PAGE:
HONESDALE—Joint efforts between the Wayne Conservation District, the New York State Department of Environmental Conservation, the Pennsylvania Lake Management Society and The Lake Alden Association are presenting an informational workshop on the invasive “hydrilla” plant.

The workshop will be held on Thursday, May 23, at 6 p.m. in the Park Street Complex cafeteria (648 Park Street, Honesdale).

Hydrilla is an aquatic plant designated a “federal noxious weed because of its rapid growth and ability to aggressively outcompete native species,” states a Conservation District news release.

The invasive plant was first discovered in Wayne County in Lake Alden (Long Pond) in 2015.

As of publication, Lake Alden is the only location in the county where hydrilla has been identified in the county.

The main concern, however, is keeping it from spreading.

Conservation District Watershed Specialist, Colleen Campion explained hydrilla spreads through “fragmentation.”

“A piece the size of your pinky nail can grow a whole colony,” she stated.

Hydrilla can grow stalks as long as 25 to 30 feet, from the bottom of dark, murky depths of a lake up to the surface where it begins to mat, making accessibility difficult.

Due to its fragmentary spreadability, a small piece of hydrilla attached to fishing gear, boats or other aquatic recreational equipment can transfer to other bodies of water along with outdoor enthusiasts.

“It's a little scary when you see how this can ramp up,” Campion said, noting one piece of the plant can populate an entire body of water in as few as three years.

Looking to avert the spread of hydrilla, the Pennsylvania Fish and Boat Commission (PFBC) recommends lake life lovers and sportspeople clean their gear before relocating to another body of water.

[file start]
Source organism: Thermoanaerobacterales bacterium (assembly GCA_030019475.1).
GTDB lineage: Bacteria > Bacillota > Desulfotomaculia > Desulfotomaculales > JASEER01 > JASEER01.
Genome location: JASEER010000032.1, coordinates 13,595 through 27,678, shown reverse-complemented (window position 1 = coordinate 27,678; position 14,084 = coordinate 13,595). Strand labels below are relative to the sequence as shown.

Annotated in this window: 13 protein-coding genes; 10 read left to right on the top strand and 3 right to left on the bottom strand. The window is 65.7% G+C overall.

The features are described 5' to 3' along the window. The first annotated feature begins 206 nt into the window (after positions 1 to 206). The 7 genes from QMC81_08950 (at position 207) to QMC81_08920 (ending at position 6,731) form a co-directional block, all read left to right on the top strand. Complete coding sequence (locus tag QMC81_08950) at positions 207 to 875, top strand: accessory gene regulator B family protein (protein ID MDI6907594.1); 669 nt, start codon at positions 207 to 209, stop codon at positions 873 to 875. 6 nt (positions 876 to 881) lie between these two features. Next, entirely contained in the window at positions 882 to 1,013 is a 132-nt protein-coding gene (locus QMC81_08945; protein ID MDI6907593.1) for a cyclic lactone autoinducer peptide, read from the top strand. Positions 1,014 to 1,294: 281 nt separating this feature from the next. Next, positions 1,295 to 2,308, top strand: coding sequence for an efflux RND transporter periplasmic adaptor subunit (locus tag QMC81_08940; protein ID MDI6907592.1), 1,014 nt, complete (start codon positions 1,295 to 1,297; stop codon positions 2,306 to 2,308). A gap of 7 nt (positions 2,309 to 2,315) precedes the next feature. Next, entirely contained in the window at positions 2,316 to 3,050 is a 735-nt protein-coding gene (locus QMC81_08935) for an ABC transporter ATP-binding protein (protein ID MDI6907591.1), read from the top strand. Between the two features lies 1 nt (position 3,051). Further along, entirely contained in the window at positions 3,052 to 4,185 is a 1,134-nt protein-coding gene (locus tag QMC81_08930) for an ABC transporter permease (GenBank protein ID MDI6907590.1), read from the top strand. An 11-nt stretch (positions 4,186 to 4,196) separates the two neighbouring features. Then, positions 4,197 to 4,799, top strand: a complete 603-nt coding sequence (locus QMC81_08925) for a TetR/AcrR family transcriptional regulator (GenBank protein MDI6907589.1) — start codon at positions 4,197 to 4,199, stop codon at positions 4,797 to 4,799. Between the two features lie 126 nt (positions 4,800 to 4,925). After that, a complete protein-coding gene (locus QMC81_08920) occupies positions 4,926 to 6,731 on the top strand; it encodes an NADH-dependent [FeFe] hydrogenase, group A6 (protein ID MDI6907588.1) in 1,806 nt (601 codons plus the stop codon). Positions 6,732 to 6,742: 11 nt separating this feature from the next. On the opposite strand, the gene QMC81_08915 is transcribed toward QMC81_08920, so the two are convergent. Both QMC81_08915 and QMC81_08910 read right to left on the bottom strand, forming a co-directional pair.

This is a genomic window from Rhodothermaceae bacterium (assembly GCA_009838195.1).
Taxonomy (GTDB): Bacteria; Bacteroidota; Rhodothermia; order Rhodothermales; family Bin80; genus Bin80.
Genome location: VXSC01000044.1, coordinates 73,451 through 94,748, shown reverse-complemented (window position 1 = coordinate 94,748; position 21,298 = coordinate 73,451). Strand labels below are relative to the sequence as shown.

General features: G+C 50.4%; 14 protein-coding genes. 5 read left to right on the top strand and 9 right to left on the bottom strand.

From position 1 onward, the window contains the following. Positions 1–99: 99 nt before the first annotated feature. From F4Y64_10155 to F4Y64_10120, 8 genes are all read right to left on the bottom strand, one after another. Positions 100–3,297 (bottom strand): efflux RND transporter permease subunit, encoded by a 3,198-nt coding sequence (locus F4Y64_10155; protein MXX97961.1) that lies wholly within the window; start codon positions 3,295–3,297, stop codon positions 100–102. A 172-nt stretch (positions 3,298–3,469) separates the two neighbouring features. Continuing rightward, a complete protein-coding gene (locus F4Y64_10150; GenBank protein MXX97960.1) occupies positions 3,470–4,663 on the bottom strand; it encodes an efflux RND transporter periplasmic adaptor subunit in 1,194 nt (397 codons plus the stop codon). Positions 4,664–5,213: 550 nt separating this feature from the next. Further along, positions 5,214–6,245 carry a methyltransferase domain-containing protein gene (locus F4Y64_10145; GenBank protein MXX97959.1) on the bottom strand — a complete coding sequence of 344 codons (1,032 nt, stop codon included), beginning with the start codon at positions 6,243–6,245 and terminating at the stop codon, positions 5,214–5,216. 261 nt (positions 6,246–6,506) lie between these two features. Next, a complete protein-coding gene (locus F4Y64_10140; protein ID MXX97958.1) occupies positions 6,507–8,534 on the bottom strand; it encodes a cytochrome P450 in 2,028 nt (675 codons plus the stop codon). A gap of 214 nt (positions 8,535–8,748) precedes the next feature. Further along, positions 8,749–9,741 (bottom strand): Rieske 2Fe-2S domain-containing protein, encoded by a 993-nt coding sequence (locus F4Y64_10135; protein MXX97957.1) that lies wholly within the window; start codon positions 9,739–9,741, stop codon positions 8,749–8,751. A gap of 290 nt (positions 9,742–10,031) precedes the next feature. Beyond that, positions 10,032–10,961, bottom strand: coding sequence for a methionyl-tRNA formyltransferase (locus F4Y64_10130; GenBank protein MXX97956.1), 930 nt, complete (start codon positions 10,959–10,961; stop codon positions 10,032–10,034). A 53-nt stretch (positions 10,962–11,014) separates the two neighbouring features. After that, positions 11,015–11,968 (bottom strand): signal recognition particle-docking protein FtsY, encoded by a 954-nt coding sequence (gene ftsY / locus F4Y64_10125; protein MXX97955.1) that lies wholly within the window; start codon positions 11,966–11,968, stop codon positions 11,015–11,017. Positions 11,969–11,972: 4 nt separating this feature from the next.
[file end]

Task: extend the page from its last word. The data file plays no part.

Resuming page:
PFBC recommends soaking small gear in hot water between 120 and 140 degrees Fahrenheit with dish detergent (one cup per gallon) for at least 20 minutes.

One can also freeze the gear for eight hours.

Allow the gear to dry at least 48 hours before next use.

Small gear should include line and reel, clothing, vests, nets and tackle, boots and shoes.

For boats and larger equipment, PFBC recommends draining and steam spraying all parts of the equipment including the motor, bilges, bladder tanks, live bait wells, and any other wet compartments or bait containers.

If steaming or hot water spraying isn't available, PFBC notes one can also take a boat through a hot water car wash.

After cleaning and flushing the system, equipment owners should let their aquatic recreational devices dry for at least 48 hours.

Hydrilla's ability to replicate via fragmentation also presents challenges to eradicate it.

Campion explained chemical treatment and herbicides are most often the measures employed to manage hydrilla, but need to be employed carefully so as not to disturb the native populations.

Managing hydrilla can also be costly, reaching figures in the hundreds of thousands of dollars, Campion explained.

Funding can be difficult to come by as there is yet no formal structure in Pennsylvania to deal with the weed as it is just now becoming an issue, she added.

At this point in time, “the key is awareness and education,” said Campion, encouraging anyone and everyone to attend the informational workshop next Thursday evening.

The event will feature information to identify hydrilla, review the best practices to prevent spreading it, and provide a glimpse at Lake Alden's management plan.

—Information from a press release was used in this story.